The other was the GOP establishment. Donald Trump may get nominated and win the general election. Ted Cruz may get nominated and win the general election. Who knows, we might even see a winning Trump/Cruz ticket. Nothing in 2016 would shock me.
If either is nominated, it will be the first time since 1964 that Republicans pick someone over the extreme protests of the elected officials of the party. Depending on how well he can continue to get people like Bob Dole to say he’s a lesser evil than Cruz, Trump might not even fit as an exception.
As we get reminded every four years when a strongly conservative candidate is running, Barry Goldwater was annihilated in 1964. The last Republican president to have the establishment in full revolt was Teddy Roosevelt. Rand Paul is a smart guy. He’s got plenty of historical perspective. He had reason to believe he needed some insiders to sign off on him.
That’s a tough balance for any politician to pull off. Trying to keep members of the Ron Paul Revolution on board while you endorse Mitch McConnell in his primary election is a feat. You run the risk of angering the partisans while failing to convince insiders you’re completely housebroken.
Only the most skillful and experienced political actor could pull this off, and it’s questionable in the social media fueled 2010s that anyone can. Rand Paul is not an experienced politician. His first run for public office was his 2010 Senate campaign.
His public persona is not completely developed. Until 2010 he was a politically engaged doctor who happened to be the son of a libertarian icon. Bernie Sanders knows exactly what his pitch is. So does Donald Trump. Ron Paul does too. Rand is getting there.
Even if he wanted to or was able to fast-track his evolution, there’s still the matter of his Senate seat. Rand didn’t put his medical practice on hold to serve one term. He believes his voice is an important contrast in D.C. Given the shortage of others with his platform, he’s not imagining this.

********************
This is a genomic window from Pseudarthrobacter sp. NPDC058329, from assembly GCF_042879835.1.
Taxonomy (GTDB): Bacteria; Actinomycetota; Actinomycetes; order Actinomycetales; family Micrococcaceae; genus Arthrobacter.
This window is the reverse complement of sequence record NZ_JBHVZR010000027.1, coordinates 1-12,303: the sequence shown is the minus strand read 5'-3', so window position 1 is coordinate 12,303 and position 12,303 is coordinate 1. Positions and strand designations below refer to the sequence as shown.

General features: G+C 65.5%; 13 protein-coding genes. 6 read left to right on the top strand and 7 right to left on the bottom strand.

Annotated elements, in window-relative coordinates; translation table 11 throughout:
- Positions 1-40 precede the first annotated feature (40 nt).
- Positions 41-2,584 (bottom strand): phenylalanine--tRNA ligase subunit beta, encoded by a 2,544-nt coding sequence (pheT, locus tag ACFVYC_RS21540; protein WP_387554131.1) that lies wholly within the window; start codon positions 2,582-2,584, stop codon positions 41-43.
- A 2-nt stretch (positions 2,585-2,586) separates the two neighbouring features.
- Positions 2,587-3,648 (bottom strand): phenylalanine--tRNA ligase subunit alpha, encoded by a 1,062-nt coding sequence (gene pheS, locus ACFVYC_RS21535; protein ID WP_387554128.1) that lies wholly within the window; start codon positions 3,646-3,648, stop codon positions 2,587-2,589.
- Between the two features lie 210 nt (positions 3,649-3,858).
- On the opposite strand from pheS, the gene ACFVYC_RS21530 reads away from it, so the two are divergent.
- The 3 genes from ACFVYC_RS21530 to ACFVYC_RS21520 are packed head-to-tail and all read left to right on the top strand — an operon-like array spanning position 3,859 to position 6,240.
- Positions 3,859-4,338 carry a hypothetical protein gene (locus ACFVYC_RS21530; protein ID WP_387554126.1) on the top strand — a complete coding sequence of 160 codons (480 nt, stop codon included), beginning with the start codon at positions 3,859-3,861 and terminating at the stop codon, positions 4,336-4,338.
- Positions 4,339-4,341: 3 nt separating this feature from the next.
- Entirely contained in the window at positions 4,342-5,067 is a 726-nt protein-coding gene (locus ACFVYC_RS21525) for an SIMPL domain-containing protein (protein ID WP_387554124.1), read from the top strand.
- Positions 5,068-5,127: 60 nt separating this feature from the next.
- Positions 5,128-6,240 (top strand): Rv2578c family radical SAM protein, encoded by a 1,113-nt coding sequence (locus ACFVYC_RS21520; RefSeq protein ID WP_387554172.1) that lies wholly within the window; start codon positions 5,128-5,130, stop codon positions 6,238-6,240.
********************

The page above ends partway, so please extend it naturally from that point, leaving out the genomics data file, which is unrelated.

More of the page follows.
A larger-than-life (which isn’t really Rand’s thing anyway) persona might help on the presidential campaign trail, but doesn’t convince Kentucky voters their senator is interested in representing them for the long-haul. Go too far to become Presidential Rand and you might find yourself politically unemployed. As it is, his re-election isn’t a sure thing.
We haven’t even talked about money yet. Mainstream Rand won out over grass roots Paul when the campaign built their financial strategy. The campaign did not invest in the type of individual donations and small donors that Ben Carson, Cruz, and Sanders have taken advantage of.
The above candidates used very different techniques (Carson’s were out of the 1980s), but each put a huge emphasis on building an army of small donors. Despite his dad’s success in this area, Rand went more PAC-centric like some of the more establishment-friendly candidates. It was a mistake.
He wound up with less big money than the candidates more suited for it, and way less individual donor money than the insurgents. His funding fell between the cracks, much like the candidacy itself.
More than anything, he was plagued by not believing he had to win in 2016, but also not thinking he could sit this one out. Rubio passed on running for re-election. Cruz knows this is probably his best shot. Rand likely went in thinking he needed to make sure he was still viable in 2020 and 2024.
There are plenty of strong movement conservatives in the Senate. If Cruz and Rubio strike out and are unable to make another run themselves in the future, someone else will step up. It might be Ben Sasse, Tom Cotton, Mike Lee, Tim Scott, who knows. There are others where they came from.
There’s only one Rand Paul. In trying to conserve himself for the future, he guaranteed he needs to hope for an opportunity in the future.